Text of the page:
If you want to see what this circuit looked like in the flesh, check out pages 48 and 49 of the June 1960 Radio Electronics. It may have even been the very article that spawned [Bil Herd’s] first computer kit. A similar kit from Edmund Scientific used three potentiometers to form the bridge in a common configuration. We’ve even seen a version from GE that used an audio oscillator so you could hear the null point using headphones. You can see both of those on the article starting on page 65 of the December 1961 Popular Electronics. Or check out a newer build over on Hackaday.io.

It would be an easy enough rainy day project. If you have an old-fashioned mirror scale meter from an old multimeter, it would really shine in this application. Making the dials in a CAD program and printing them out would be effortless, too.

If you want a challenge, why not use an AC source along with variable capacitors and inductors to make a complex number calculator? That’d be something and if you pull it off, we’d cover it.

Meanwhile, we’d like to point out that real analog computers were not this simple. On the other hand, by definition, this is an analog computer just like a real slide rule. If you read the Radio Electronics article, you’ll see it can even chain an answer into the next problem just like you would do on a slipstick.

Great article and what a fun concept! Adding it to my list…

Another one here:

http://www.arthropodsystems.com/AnalogComputer/AnalogComputer1.html

I once worked for a place that built tension transducers and discovered that as a quick demonstration one could make a simple load cell with just a piece of paper and a #2 pencil. Draw a squared off U shape “|_|”. Make one left wider. Make all lines thicc af boi. Attach multimeter clips to tips of U. Set multimeter to ohms. Curling paper towards drawn side decreases resistance and curling the other way increases it.

Similar schemes were used for grid-leak resistors in 1920s. Megaohm range I believe. What is the range of resistance you got with that setup?

It was highly variable depending on trace widths, trace thicknesses, even the brand of pencil seemed to make some difference tho this is anecdotal at best. If memory serves I want to say that those sensors would swing from around 1.5MOhms up to about 5MOhms.

Great article, Al! Thank you!

I made a list of several of these with my own implementation here: https://hackaday.io/project/177346-simple-analog-computer-electronic-slide-rule

The 2008 plans look good to me. I am looking at the 3590S 10k multi-turn Precision Potentiometer on Aliexpress.com. For $14 including tax and shipping you get:

2 50k

2 10k

1 5k

1 1k

3 of the 10 turn dial knobs

I figure you get some choice 50/5K or 10/1K and can always use the spare in another project (modding power supplies or overvolting video cards?)

Also thinking of using the LM317 current limiting power supply from the https://hackaday.com/2022/03/10/short-circuit-tracer-for-a-buck/ article to keep the power consumption low and save the Ammeter XD.

Also, if you only wanted 3 pots and their knobs, under $10 (before their $4 sign up coupon)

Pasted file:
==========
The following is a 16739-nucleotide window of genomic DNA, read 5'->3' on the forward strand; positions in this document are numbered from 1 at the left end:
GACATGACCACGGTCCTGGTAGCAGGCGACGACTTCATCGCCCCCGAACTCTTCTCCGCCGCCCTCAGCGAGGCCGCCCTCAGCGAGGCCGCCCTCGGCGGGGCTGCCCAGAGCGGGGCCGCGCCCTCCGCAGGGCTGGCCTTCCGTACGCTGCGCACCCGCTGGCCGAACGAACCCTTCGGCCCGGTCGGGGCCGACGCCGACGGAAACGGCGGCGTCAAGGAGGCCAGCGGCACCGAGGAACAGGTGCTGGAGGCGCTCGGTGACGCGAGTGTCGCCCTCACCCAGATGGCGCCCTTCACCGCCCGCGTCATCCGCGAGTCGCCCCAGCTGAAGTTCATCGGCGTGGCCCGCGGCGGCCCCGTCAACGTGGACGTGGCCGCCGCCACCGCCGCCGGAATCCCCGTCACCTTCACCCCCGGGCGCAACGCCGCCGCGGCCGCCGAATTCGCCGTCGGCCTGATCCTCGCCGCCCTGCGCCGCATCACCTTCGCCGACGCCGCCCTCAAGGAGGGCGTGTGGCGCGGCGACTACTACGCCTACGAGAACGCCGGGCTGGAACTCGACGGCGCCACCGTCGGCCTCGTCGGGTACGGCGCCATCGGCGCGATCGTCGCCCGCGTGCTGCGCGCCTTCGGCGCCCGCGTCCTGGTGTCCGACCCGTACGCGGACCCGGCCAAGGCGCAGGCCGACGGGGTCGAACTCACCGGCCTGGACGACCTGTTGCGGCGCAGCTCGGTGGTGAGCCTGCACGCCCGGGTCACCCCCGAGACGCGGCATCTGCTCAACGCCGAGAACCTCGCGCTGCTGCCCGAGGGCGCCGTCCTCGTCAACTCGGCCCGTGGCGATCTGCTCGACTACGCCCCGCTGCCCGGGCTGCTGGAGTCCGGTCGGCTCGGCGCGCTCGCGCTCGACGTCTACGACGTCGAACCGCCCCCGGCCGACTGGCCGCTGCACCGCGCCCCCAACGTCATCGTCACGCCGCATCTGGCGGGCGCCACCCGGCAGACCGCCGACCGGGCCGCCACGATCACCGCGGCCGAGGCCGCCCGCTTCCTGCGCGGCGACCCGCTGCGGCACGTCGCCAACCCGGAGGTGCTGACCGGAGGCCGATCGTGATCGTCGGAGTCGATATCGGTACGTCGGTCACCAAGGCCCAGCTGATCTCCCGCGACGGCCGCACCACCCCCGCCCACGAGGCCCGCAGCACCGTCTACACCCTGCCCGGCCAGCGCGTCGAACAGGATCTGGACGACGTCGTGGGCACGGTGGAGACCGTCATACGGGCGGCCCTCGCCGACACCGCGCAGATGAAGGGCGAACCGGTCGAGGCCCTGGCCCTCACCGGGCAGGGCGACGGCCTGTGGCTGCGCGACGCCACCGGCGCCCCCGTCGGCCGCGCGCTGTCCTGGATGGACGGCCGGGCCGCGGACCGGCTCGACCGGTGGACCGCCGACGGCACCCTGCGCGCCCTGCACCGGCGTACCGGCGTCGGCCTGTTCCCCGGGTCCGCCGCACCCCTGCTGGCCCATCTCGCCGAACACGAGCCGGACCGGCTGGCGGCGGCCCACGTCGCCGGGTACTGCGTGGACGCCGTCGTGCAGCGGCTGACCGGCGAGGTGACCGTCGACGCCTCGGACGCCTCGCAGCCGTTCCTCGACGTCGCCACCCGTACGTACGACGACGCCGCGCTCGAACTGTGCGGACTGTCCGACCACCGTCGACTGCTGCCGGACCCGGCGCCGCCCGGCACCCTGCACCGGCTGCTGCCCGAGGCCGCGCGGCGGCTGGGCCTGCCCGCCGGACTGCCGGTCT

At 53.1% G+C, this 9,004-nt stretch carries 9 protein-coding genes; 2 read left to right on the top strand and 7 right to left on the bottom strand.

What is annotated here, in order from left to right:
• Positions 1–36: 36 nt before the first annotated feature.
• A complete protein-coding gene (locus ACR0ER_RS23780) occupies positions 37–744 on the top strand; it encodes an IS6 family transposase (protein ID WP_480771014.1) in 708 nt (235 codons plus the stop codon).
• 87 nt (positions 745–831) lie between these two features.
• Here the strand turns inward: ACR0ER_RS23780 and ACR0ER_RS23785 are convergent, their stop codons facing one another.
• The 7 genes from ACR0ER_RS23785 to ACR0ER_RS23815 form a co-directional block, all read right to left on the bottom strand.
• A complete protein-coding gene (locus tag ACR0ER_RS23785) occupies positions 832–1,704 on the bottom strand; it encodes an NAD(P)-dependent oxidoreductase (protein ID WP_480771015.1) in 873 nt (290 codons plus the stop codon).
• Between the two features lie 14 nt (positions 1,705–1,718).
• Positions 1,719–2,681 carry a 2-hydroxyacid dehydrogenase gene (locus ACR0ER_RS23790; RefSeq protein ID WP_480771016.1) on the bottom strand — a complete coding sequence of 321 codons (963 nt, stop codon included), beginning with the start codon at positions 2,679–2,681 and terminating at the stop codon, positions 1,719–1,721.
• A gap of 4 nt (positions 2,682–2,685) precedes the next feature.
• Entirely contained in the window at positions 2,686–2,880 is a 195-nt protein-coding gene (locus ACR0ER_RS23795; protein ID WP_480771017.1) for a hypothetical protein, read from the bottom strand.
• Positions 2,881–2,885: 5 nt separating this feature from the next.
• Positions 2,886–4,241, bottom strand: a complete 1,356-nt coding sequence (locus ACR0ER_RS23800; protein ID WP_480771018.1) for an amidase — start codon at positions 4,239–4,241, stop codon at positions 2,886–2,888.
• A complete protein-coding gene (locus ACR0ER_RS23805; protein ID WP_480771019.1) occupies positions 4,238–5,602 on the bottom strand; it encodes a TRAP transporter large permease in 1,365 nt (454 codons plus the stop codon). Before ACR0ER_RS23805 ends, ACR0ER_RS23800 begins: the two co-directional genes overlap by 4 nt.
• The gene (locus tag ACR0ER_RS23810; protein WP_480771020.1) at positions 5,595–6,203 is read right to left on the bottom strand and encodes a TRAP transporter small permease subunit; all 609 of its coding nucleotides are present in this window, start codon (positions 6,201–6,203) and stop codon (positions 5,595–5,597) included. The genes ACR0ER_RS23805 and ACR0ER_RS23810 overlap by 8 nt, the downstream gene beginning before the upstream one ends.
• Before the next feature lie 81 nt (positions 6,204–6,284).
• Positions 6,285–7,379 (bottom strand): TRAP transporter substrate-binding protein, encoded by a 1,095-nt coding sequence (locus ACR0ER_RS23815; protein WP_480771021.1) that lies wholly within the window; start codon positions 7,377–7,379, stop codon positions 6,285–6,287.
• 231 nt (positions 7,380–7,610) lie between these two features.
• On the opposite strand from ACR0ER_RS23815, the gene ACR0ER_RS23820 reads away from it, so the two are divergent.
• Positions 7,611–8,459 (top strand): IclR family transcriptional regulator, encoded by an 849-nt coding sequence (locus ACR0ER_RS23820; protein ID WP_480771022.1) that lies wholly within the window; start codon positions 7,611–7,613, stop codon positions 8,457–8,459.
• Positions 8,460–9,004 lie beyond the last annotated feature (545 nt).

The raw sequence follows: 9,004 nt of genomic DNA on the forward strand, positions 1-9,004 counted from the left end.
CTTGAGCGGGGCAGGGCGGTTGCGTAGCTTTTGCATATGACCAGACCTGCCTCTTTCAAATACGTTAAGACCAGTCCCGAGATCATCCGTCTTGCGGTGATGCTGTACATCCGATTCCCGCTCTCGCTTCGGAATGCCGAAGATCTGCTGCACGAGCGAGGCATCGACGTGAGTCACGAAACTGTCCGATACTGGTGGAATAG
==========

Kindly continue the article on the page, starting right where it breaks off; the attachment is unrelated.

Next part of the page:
Not shilling, just a happy customer

It’s nice there are archives of such source material.

Enjoyable read.Thanks.

I was always fascinated by electronic analog computers. AFAIK analog computer IC’s usually use bipolar transistors to do multiplication and division, based on the fact that the voltage across a diode is logarithmically proportional to the current through it, so very much like a classic slide rule. Here is one example:

https://www.analog.com/en/products/ad539.html

Veritassium recently did a piece on analog computers and how they might be a good match for AI:

https://www.veritasium.com/videos/2021/12/21/the-most-powerful-computers-youve-never-heard-of

The most advantageous aspect of the Wheatstone bridge is that you can add a multiplayer effect.

The circuit only determined if the resistance ratio of side A is the same as the resistance ratio of side B.

You can for example use a 1k potentiometer that is perhaps 10 turn and has decade markings so that it reads from 10 to 1000 ohms in marked increments of 10 ohms. On the other half of the side you could switch 10 Ohm, 100 Ohm, 1k, 10k, 100k to get multiple decades of measurement with at least 2 digit accuracy Most e12 (and now e24) resistors are two digit anyway.

Probably more important in the digital era is the Wien bridge that works on exactly the same principle except that an AC voltage is applied to you can measure reactive components (capacitors / inductors) as well as resistors.

Furthermore the Wien bridge can be set up as an oscillator where you have a selectable frequency multiplier and a fine control (pot) or have a fixed frequency output that has high frequency stability.

The May 1955 issue of Popular Electronics detailed a build-it-yourself lie detector using a 3S4 amplifier and a Wheatstone Bridge to measure resistance between fingers on opposite hands. I made one in high school and used it to detect whether the subject lied when asked to secretly pick a digit from 0 to 9 and then reply no to randomly selected digits by the operator. It was perfect in detecting the “secret” digit, which, by the way, was more often than not, 7. It required a VTVM (Vacuum Tube Volt Meter) and a Heathkit VM-7 worked great. What a cool way to show an application of simple circuits!